Saturday, January 9, 2010


You know, it doesn’t matter where you live – well, I guess if you lived on a tropical garden it might matter – gardening in the winter either is non-existent or non-fun. But there are many things that you can do in the heights of the gardening season that will make your winter gardening more fun, more colorful, and grab compliments from all those neighbors who will be so envious of your creativity!!
After the vegetable garden was in last spring – see previous blogs – and with a little energy left, I decided I wanted to reduce the grass in the back yard by half. We have an electric mower, and while it made a huge difference in my mowing – I could never get the gas one started, and I didn’t want to deal with a cord, so I just didn’t do it – just grass, a plain, green, flat yard of grass was pretty boring to look at. So, did I start with a plan – now you know that would not be the Queenly way to garden, so of course I had no plan – but –
The Maiden Grass over behind the garage was huge, I couldn’t see around it, I couldn’t see over it, and it was clogging up my view of what the neighbors were doing, sooooo I divided half of it into 6 clumps and took them to the other side of the yard, tilled about 4 feet out from the fence over there and plunked them in the ground in a wave-ish pattern. That neighbor is boring and nothing to watch anyway, so it also blocked a little of the view.
Next step, I went to visit my sister, and with spades and garden trugs, we went to the family cemetery plots all over the county and instead of digging up the peonies this year away from the stones and tossing them, we put them in the trugs (and only for a few minutes did I feel like a grave robber) and back home they came with me. I put those in between the clumps of grass.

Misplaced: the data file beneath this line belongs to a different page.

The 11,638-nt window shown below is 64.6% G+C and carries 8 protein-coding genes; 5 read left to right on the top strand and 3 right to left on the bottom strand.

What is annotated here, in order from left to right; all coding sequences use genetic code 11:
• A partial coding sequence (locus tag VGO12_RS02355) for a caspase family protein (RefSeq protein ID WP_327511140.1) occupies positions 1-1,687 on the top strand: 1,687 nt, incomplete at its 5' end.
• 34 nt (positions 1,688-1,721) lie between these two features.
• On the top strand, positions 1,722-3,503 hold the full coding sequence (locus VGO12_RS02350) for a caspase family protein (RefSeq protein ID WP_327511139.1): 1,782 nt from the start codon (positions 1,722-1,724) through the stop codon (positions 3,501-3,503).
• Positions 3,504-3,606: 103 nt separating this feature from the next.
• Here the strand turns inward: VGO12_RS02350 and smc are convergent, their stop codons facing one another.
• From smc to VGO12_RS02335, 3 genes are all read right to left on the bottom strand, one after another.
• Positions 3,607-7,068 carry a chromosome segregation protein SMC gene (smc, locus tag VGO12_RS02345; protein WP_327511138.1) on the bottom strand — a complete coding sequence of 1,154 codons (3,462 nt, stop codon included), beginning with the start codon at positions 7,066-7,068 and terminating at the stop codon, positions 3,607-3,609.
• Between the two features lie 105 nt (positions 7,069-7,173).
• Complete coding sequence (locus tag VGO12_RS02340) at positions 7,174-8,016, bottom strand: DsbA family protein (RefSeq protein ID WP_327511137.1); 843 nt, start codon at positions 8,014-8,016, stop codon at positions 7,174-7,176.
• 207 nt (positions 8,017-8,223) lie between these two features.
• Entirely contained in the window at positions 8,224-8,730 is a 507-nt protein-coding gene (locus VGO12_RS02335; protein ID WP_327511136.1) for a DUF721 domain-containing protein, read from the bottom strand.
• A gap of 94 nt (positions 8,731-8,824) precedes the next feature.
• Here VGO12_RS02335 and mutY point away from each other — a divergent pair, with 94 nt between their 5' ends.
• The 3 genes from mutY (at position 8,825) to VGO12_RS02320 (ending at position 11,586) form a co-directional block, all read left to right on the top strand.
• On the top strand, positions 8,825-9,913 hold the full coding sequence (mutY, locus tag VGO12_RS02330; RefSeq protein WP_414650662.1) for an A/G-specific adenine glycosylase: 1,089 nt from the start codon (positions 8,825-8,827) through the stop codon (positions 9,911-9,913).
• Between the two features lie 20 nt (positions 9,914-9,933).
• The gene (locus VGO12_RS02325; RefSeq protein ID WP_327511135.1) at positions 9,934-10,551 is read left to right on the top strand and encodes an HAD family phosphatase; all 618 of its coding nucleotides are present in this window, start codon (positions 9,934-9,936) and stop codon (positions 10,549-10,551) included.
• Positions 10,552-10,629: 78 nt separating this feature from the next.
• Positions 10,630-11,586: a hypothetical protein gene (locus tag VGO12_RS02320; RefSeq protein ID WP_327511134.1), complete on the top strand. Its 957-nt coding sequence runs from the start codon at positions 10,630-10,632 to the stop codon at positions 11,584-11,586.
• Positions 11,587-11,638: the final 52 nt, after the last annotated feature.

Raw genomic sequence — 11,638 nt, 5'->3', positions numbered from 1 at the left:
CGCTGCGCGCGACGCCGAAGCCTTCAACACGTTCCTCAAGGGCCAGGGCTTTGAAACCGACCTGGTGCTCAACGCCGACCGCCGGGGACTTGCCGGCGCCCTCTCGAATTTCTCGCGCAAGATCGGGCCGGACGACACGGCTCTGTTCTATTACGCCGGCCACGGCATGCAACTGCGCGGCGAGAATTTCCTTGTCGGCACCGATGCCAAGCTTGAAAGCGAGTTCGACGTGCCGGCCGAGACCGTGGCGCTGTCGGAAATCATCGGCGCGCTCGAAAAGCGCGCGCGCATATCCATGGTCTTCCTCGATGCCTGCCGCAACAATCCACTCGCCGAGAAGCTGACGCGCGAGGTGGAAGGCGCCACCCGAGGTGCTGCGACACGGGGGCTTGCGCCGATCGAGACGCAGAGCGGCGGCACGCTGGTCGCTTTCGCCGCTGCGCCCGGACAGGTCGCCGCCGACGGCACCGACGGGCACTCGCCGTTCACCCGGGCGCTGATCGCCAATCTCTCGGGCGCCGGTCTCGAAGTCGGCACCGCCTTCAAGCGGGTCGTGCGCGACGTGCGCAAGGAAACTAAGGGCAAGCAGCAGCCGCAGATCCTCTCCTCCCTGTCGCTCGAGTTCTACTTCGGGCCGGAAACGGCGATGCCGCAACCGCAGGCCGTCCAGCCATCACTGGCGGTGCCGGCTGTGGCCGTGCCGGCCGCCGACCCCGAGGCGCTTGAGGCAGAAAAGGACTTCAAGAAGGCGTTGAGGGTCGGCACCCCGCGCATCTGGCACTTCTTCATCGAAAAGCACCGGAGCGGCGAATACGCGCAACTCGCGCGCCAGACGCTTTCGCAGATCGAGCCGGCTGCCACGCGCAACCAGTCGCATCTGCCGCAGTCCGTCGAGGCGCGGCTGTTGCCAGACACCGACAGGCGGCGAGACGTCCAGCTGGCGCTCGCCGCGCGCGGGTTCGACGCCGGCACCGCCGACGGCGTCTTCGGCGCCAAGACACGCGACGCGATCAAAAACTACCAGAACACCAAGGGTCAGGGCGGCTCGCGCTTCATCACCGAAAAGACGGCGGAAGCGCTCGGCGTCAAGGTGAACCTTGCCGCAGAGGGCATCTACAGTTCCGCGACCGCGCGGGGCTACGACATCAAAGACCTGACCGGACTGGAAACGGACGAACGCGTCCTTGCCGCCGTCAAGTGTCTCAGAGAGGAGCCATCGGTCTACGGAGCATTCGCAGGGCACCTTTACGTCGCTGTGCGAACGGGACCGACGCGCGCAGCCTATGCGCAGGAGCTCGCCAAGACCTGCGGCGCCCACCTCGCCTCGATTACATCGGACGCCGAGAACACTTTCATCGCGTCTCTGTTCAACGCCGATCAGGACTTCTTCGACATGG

Back to my sisters for boxes of lilac starts - she already had the dug where they were invading her yard, and fit perfecting in the space I didn't know what to do with in the front yard.
My sister-in-law had Bachelor’s Buttons taking over her beds in Vail. One summer visit and a week later I had dug up 4 boxes of the Bachelor’s Buttons and brought them home with me and yes, they too went along the fence.
My nephew had dug all the Iris in his yard and given it to his mother. She had other plans for the area where it was, so another trip to her house and I came home with three banana boxes of Iris – against the house on the other side of the gate. I actually thought planting all those might be the death of me. I have no idea what color any of them will be, so am waiting for my surprise this coming summer and hoping that they aren’t all the same color.
Wish I had more relatives that wanted to get rid of plants, I could about finish my yard, but have ran out of family resources for the time being.
I tilled in around the back side of the yard two rows wide, and have hopes for a wave of Hibiscus there this Spring.
As I look out the patio doors and squint hard I can see a row of burning bushes along the back fence – this will require another big-time massacre of the yew that is growing there, but I cut it down from 15’ to 5’ last winter, so I think I can manage to finish it this winter. I also see a dogwood and a smoke tree in my plans; I just need to squint hard enough to see where they might go.
If you have snow on the ground, put on your boots, button up your coat and tromp around in the yard, I can guarantee you; more ideas will pop into your head than you will have energy to do when the weather improves. Get a garden hose, and don’t hook it up, just take it to that problem spot in your yard and give it a toss, now does that look like an outline for a flowerbed or what!!!
And, when you are tired and it’s time to come in and get toasty, there are always piles of seed catalogs to go thru for next summer!

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